EarthCARE launched to study role of clouds and aerosols in Earth's climate

#Launch, #ESA

Publié le 29 mai 2024

ESA’s EarthCARE satellite, poised to revolutionise our understanding of how clouds and aerosols affect our climate, has been launched. This extraordinary satellite embarked on its journey into space on 29 May at 00:20 CEST (28 May, 15:20 local time) aboard a Falcon 9 rocket from the Vandenberg Space Force Base in California, US.

The Falcon 9 rocket carrying EarthCARE blast off from Vandenberg

Just 10 minutes later, the satellite separated from the rocket. Then, at 01:14 CEST, the Hartebeesthoek ground station in South Africa received the all-important signal indicating that EarthCARE is safely in orbit around Earth.

With the climate crisis increasingly tightening its grip, the Earth Cloud Aerosol and Radiation Explorer, or EarthCARE for short, will soon be returning crucial information to shed new light on the complex interactions between clouds, aerosols and radiation within Earth’s atmosphere.

This exciting new mission is a joint venture between ESA and the Japan Aerospace Exploration Agency, JAXA.

$video.data_map.short_description.contentEarthCARE deploys solar wing and cloud profiling radar
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ESA’s Director of Earth Observation Programmes, Simonetta Cheli, said, “EarthCARE is the most complex of ESA’s research missions to date. Its development, and now launch, is thanks to close cooperation with our JAXA partners, who contributed the satellite’s cloud profiling radar instrument, and all of the space industry teams involved.

“The mission comes at a critical time when advancing our scientific knowledge is more important than ever to understand and act on climate change, and we very much look forward to receiving its first data.”

JAXA’s Project Manager for the cloud profiling radar, Eiichi Tomita, added, “Increasing the accuracy of global climate models by using EarthCARE data will allow us to better predict the future climate and therefore take necessary mitigation measures. JAXA provided the cloud profiling radar – the world’s first radar that can measure the velocity of upward and downward flow within clouds. We are expecting these EarthCARE data products to be remarkable.”

EarthCARE separatesEarthCARE separates

Most of us probably perceive clouds as mere fluff in the sky or harbingers of rain, but behind their apparent simplicity, the science is extremely complicated and relatively poorly understood.

Although it is known that clouds play an extremely important role in atmospheric heating and cooling, they remain one of the biggest uncertainties in our understanding of how the atmosphere drives the climate system and, importantly, how they will shape our future climate.

Clouds reflect incoming solar energy back out to space, but they also trap outgoing infrared energy. This leads to either a net cooling or heating effect. However, the extent to which clouds warm or cool Earth depends on various factors including their shape, location, altitude, water content and particle size.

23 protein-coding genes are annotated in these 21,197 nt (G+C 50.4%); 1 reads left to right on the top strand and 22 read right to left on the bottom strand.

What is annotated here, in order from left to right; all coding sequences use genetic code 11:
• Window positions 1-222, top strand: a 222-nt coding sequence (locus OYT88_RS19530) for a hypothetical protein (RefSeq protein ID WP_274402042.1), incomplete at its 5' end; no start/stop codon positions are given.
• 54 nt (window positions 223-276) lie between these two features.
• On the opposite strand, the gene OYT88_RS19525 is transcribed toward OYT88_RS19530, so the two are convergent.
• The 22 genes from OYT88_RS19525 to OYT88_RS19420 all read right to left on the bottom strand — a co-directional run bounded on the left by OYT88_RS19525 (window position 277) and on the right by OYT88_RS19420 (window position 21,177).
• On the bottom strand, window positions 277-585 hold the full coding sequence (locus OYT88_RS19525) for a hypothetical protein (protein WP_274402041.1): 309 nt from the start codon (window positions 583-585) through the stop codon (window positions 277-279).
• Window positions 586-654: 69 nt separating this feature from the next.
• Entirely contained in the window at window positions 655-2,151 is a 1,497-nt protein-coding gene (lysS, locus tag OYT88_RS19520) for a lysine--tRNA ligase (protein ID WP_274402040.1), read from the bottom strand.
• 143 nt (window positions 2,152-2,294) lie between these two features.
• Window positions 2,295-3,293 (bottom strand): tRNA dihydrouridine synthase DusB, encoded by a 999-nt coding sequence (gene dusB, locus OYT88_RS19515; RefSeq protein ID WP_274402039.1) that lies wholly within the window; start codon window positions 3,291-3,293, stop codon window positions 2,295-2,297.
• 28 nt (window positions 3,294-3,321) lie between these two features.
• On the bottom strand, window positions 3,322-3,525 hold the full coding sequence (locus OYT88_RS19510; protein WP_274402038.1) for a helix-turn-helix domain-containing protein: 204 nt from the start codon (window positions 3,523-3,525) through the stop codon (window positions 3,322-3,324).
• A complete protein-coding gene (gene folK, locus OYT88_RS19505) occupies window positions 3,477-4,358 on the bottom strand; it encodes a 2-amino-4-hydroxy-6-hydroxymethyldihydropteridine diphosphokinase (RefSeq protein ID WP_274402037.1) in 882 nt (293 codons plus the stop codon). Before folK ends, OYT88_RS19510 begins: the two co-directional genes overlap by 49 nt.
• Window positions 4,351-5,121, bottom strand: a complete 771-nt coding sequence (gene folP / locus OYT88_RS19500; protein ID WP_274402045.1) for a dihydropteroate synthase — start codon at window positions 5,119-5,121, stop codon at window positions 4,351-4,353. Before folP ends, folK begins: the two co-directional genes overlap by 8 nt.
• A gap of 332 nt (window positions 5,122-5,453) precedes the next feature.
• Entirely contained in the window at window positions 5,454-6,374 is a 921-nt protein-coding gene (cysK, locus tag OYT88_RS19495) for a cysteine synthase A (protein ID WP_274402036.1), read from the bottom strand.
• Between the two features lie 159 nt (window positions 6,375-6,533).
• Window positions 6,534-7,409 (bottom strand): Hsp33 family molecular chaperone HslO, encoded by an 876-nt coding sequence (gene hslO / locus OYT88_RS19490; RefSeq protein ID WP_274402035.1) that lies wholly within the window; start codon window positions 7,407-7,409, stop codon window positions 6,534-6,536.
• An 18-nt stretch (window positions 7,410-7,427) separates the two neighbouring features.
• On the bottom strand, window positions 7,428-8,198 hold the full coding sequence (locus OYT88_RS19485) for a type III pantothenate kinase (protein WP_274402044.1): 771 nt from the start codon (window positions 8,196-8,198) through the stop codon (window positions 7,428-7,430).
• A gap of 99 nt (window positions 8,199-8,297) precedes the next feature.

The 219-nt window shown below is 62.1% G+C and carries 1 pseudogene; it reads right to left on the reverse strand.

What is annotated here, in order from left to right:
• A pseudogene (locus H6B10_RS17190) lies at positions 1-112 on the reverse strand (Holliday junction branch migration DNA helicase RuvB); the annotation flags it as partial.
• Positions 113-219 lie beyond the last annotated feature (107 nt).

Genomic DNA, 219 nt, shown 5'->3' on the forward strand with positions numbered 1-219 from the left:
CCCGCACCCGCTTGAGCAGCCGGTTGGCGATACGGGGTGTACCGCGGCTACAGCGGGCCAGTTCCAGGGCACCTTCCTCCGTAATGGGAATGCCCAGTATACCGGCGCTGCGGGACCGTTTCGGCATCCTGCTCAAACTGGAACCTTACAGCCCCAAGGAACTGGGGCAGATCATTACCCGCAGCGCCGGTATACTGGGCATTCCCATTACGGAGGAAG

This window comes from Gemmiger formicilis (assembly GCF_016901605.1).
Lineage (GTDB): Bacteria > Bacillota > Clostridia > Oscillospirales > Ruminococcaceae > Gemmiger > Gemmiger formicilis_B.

Aerosols are tiny particles such as dust and pollutants suspended in Earth's atmosphere. They also play a significant role in Earth's climate system, both ‘directly’ by reflecting and absorbing incoming solar radiation and trapping outgoing radiation, and ‘indirectly’ as they act as nuclei for cloud formation – which is how they influence our climate the most.

Human activities, including industrial processes, transportation and agriculture are significantly altering concentrations of aerosols in the atmosphere and thereby impacting regional climate patterns.

Although it is understood that clouds and aerosols currently exert an overall cooling effect, changes and feedback loops brought about by the climate crisis could reduce their cooling potential, exacerbating climate change further.

The remarkable EarthCARE satellite carries a set of four state-of-the-art instruments.

EarthCARE for a better understanding of Earth's radiation balance
EarthCARE for a better understanding of Earth's radiation balance

The cloud profiling radar provides information on the vertical structure and internal dynamics of clouds, the atmospheric lidar delivers profiles of aerosols and thin clouds as well as cloud-top information, the multispectral imager offers a wide-scene overview in multiple wavelengths, and the broadband radiometer measures reflected solar radiation and outgoing infrared radiation coming from Earth.

Unique to the mission is that these instruments will work together to provide a holistic view of complex interplay between clouds, aerosols and radiation, yielding new insight into Earth’s radiation balance against the backdrop of the climate crisis.

The EarthCARE satellite is now being controlled from ESA’s European Space Operations Centre in Darmstadt, Germany. Controllers will spend the next few months carefully checking and calibrating the mission as part of the commissioning phase.

The satellite was designed and built by a consortium of more than 75 companies under Airbus as the prime contractor.


European Space Agency. (2024, May 29). EarthCARE launched to study role of clouds and aerosols in Earth's climate. ESA Observing the Earth.